m·e·s·h [earthworks]

work series | headphone pieces | varied durations | ongoing since 2013
manifested through physical and online releases, radio broadcasts, exhibitions and listening events.

The ecological thought does, indeed, consist in the ramifications of the “truly wonderful fact” of the mesh. All life forms are the mesh, and so are all the dead ones, as are their habitats, which are also made up of living and nonliving beings. We know even more now about how life forms have shaped Earth (think of oil, of oxygen—the first climate change cataclysm). We drive around using crushed dinosaur parts. Iron is mostly a by-product of bacterial metabolism. So is oxygen. Mountains can be made of shells and fossilized bacteria. Death and the mesh go together in another sense, too, because natural selection implies extinction.

Timothy Morton, ‘The Ecological Thought’, 2012

By this I mean an entanglement of interwoven lines. These lines may loop or twist around one another or weave in and out. Crucially, however, they do not connect. This is what distinguishes the meshwork from the network. The lines of the network are connectors, each given as the relation between two points, independently and in advance of any movement from one toward the other…the lines of a meshwork, by contrast, are of movement or growth. They are temporal ‘lines of becoming’…Life is a proliferation of loose ends. It can only be carried on in a world that is not fully joined up. Thus the very continuity of life – its sustainability, in current jargon – depends on the fact that nothing ever quite fits..”

Tim Ingold, ‘Lines and the Aether’, Vital Beauty, 2012

“The earths surface and the figments of the mind have a way of disintegrating into discrete regions of art. Various agents, both fictional and real, somehow trade places with each other – one cannot avoid muddy thinking when it comes to earth projects, or what I will call “abstract geology”. Ones mind and the earth are in a constant state of erosion, mental rivers wear away abstract banks, brain waves undermine cliffs of thought, ideas decompose into stones of unknowing, and conceptual crystallizations break apart into deposits of gritty reason.”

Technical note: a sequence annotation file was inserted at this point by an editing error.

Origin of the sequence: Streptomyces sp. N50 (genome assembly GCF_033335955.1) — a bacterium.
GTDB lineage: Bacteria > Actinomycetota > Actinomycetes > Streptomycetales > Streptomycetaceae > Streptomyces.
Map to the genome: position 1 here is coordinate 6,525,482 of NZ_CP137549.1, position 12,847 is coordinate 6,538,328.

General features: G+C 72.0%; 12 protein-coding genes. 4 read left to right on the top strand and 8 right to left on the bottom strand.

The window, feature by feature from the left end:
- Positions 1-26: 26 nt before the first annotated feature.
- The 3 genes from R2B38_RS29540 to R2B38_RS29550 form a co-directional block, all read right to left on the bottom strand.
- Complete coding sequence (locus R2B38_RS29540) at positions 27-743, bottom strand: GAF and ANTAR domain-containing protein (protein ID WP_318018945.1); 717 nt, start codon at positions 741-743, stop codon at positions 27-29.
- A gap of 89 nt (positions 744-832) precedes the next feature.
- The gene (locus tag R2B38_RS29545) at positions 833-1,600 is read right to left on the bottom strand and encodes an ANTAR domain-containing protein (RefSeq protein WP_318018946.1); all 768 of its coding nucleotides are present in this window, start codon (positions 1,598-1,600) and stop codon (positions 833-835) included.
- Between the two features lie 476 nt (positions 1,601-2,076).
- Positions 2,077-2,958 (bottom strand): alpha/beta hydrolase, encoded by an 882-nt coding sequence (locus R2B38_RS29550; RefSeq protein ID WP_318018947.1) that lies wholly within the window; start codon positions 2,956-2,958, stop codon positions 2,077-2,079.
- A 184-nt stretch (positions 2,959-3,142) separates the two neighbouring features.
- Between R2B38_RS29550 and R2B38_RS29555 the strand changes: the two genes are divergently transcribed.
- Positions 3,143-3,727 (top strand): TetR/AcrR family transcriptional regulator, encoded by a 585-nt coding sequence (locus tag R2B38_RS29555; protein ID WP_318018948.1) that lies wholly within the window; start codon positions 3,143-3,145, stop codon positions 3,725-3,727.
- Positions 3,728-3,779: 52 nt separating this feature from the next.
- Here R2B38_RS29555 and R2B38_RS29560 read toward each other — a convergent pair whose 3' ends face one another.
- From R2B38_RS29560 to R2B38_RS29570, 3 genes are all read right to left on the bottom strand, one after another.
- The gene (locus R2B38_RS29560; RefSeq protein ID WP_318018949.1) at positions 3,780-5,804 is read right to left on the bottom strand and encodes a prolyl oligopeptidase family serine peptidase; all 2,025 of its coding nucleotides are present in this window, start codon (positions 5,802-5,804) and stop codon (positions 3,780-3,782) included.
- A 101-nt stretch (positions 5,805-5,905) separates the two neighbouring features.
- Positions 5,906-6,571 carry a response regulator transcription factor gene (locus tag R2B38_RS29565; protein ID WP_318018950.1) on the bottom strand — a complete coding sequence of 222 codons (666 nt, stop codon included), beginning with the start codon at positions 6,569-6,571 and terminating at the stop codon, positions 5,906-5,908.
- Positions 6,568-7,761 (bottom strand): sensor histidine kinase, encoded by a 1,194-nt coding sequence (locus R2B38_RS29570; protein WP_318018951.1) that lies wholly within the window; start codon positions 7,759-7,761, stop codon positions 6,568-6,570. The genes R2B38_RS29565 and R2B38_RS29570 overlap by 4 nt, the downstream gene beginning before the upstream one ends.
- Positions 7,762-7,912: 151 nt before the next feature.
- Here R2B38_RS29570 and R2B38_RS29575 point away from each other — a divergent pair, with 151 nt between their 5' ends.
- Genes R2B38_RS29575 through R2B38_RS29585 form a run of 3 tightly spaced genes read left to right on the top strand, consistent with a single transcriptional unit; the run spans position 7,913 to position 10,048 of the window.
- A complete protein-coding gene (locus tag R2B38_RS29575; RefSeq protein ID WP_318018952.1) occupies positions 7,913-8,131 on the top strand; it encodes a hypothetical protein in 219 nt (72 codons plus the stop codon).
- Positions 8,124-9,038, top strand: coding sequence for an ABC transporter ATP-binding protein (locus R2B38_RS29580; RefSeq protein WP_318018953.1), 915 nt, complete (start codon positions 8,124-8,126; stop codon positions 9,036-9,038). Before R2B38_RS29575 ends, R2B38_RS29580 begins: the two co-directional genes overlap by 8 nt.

Robert Smithson, ‘A Sedimentation of the mind: Earth Projects’, 1968

m·e·s·h manifestations

m·e·s·h [publications]

Sonema Moravia, Medellín
British Library Sound Archive, London
WLD 2014 Compilation, Green Field Recordings, Portugal
The Dark Outside, Galloway Forest, Scotland
audio-DH :: Sonic manifestations by 250 creators from den haag / the hague
Sonic Terrain :: Transition, World Listening Day 2014 Compilation, Colombia
audio-MAD :: 100 Sound Artists of/from Madrid
Framework Seasonal #7, CD Compilation, Estonia
Microtopies 2014, Gracia Territori Sonor, Barcelona
Augmented Spatiality, Stockholm

m·e·s·h [installations]

exhibition at Framewerk Gallery, Belfast, Northern Ireland, UK :: June 2015